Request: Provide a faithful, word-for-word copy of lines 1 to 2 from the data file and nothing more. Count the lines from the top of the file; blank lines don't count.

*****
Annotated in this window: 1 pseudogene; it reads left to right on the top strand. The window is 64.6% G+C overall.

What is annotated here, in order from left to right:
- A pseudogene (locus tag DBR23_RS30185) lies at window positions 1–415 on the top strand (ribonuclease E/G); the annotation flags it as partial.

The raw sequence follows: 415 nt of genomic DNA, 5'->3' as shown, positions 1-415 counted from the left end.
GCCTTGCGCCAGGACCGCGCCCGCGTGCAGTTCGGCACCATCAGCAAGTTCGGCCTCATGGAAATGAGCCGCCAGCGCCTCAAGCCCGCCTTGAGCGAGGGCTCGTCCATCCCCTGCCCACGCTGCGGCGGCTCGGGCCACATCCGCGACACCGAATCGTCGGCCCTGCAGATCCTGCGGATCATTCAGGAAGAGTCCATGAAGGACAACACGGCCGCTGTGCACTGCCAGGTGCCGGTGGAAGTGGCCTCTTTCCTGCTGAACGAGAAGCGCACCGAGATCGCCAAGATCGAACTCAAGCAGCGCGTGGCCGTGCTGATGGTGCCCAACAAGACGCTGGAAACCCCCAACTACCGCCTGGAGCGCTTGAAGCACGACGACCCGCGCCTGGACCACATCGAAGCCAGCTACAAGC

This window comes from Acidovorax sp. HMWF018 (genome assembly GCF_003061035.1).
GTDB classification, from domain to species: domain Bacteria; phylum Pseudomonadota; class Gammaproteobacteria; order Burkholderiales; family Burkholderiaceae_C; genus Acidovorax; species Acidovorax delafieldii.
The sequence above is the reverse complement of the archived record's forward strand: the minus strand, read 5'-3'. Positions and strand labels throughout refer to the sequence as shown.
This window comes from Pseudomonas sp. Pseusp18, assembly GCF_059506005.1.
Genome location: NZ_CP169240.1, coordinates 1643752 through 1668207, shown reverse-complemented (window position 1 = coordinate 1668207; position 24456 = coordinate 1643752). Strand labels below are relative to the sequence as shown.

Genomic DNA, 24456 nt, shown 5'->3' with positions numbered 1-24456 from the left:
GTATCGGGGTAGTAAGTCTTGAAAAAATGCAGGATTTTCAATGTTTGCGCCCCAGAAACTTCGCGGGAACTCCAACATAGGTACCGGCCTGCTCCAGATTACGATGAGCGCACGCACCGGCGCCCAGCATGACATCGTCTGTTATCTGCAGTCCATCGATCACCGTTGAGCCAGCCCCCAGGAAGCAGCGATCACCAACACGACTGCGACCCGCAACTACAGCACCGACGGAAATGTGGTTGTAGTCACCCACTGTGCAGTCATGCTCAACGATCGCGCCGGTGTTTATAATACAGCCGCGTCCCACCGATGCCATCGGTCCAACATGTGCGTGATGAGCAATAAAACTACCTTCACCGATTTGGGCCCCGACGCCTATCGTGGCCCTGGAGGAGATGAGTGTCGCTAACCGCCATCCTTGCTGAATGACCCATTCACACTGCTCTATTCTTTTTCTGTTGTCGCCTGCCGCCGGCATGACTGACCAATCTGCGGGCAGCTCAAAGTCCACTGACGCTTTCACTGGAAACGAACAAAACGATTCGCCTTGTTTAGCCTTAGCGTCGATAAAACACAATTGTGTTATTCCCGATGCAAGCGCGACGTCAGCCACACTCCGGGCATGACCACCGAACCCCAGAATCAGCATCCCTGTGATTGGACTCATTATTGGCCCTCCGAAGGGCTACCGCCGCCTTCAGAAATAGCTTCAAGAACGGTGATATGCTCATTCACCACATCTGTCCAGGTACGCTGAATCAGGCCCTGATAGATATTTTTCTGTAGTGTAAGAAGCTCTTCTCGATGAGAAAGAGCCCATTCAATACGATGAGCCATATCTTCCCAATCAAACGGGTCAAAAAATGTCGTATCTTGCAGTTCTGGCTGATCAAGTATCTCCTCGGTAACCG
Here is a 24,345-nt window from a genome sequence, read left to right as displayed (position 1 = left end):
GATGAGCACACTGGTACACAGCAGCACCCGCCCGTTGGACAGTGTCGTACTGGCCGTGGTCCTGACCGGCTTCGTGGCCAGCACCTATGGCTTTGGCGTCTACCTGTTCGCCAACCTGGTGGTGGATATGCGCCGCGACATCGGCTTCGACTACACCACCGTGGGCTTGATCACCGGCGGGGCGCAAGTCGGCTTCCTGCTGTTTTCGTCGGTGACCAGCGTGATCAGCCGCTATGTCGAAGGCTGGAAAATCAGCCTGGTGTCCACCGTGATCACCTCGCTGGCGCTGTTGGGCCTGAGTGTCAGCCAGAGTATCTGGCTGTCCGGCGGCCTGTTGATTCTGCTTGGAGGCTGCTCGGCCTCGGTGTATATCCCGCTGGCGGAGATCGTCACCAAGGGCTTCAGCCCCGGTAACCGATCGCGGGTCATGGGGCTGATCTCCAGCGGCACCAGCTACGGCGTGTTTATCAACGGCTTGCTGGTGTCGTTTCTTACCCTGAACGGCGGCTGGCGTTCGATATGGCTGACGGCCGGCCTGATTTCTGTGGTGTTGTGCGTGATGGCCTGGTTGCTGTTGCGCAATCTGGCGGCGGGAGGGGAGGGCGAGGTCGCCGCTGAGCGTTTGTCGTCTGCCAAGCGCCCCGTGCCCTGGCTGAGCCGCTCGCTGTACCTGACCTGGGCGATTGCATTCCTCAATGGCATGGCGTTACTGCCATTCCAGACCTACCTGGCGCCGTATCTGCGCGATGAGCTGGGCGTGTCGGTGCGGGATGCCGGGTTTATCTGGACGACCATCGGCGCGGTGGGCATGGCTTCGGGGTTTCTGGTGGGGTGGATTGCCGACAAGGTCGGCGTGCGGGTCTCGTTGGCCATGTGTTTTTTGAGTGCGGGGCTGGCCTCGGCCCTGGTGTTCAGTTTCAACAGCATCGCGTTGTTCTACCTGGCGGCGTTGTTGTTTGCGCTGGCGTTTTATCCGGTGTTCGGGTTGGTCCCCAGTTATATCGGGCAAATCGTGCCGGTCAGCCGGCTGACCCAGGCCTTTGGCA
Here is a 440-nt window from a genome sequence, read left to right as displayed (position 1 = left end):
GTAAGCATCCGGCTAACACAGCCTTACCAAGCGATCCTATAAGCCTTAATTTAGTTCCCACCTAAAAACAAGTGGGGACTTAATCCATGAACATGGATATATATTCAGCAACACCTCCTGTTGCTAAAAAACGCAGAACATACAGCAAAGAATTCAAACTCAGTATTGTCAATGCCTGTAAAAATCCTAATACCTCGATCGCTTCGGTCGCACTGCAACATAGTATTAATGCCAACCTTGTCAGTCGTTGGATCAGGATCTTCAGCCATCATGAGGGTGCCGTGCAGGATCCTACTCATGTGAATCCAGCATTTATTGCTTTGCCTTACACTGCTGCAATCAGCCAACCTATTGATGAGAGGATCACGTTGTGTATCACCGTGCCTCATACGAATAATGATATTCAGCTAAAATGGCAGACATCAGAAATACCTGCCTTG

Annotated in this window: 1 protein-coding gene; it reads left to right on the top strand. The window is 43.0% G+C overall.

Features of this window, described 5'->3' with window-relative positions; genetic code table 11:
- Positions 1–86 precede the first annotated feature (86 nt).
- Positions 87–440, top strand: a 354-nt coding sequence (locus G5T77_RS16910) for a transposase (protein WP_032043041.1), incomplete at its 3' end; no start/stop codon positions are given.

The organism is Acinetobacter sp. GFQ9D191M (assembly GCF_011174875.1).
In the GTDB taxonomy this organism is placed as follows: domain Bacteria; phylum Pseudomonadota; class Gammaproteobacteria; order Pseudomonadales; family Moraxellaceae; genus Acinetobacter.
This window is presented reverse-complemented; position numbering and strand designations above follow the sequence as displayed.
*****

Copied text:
Annotated in this window: 1 pseudogene; it reads left to right on the top strand. The window is 64.6% G+C overall.

What is annotated here, in order from left to right: